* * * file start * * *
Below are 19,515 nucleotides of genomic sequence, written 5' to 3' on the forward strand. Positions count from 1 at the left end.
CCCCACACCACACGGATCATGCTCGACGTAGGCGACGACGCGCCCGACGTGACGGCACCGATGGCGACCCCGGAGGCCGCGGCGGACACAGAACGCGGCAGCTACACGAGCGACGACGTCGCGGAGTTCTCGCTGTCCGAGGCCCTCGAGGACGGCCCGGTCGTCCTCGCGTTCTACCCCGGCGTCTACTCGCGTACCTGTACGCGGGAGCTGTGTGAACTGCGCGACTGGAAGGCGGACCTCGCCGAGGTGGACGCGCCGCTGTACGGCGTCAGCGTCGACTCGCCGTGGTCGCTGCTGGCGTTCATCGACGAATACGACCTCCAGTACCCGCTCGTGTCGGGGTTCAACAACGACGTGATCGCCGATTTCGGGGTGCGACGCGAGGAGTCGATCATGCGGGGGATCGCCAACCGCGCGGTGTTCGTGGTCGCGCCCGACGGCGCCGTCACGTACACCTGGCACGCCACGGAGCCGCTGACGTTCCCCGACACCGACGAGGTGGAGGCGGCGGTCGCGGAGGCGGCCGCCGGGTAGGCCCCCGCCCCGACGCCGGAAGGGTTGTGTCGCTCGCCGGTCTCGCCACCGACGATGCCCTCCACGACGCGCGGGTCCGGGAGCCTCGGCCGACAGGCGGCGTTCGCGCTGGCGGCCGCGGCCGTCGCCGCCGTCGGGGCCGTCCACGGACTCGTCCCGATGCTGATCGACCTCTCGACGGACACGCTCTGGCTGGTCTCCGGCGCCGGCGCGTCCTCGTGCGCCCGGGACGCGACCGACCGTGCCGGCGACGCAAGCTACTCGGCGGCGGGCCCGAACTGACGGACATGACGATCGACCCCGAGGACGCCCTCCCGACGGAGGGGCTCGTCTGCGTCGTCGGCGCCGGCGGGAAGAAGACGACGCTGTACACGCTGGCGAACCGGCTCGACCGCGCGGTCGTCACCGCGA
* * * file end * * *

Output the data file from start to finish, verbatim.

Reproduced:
Below are 19,515 nucleotides of genomic sequence, written 5' to 3' on the forward strand. Positions count from 1 at the left end.
CCCCACACCACACGGATCATGCTCGACGTAGGCGACGACGCGCCCGACGTGACGGCACCGATGGCGACCCCGGAGGCCGCGGCGGACACAGAACGCGGCAGCTACACGAGCGACGACGTCGCGGAGTTCTCGCTGTCCGAGGCCCTCGAGGACGGCCCGGTCGTCCTCGCGTTCTACCCCGGCGTCTACTCGCGTACCTGTACGCGGGAGCTGTGTGAACTGCGCGACTGGAAGGCGGACCTCGCCGAGGTGGACGCGCCGCTGTACGGCGTCAGCGTCGACTCGCCGTGGTCGCTGCTGGCGTTCATCGACGAATACGACCTCCAGTACCCGCTCGTGTCGGGGTTCAACAACGACGTGATCGCCGATTTCGGGGTGCGACGCGAGGAGTCGATCATGCGGGGGATCGCCAACCGCGCGGTGTTCGTGGTCGCGCCCGACGGCGCCGTCACGTACACCTGGCACGCCACGGAGCCGCTGACGTTCCCCGACACCGACGAGGTGGAGGCGGCGGTCGCGGAGGCGGCCGCCGGGTAGGCCCCCGCCCCGACGCCGGAAGGGTTGTGTCGCTCGCCGGTCTCGCCACCGACGATGCCCTCCACGACGCGCGGGTCCGGGAGCCTCGGCCGACAGGCGGCGTTCGCGCTGGCGGCCGCGGCCGTCGCCGCCGTCGGGGCCGTCCACGGACTCGTCCCGATGCTGATCGACCTCTCGACGGACACGCTCTGGCTGGTCTCCGGCGCCGGCGCGTCCTCGTGCGCCCGGGACGCGACCGACCGTGCCGGCGACGCAAGCTACTCGGCGGCGGGCCCGAACTGACGGACATGACGATCGACCCCGAGGACGCCCTCCCGACGGAGGGGCTCGTCTGCGTCGTCGGCGCCGGCGGGAAGAAGACGACGCTGTACACGCTGGCGAACCGGCTCGACCGCGCGGTCGTCACCGCGA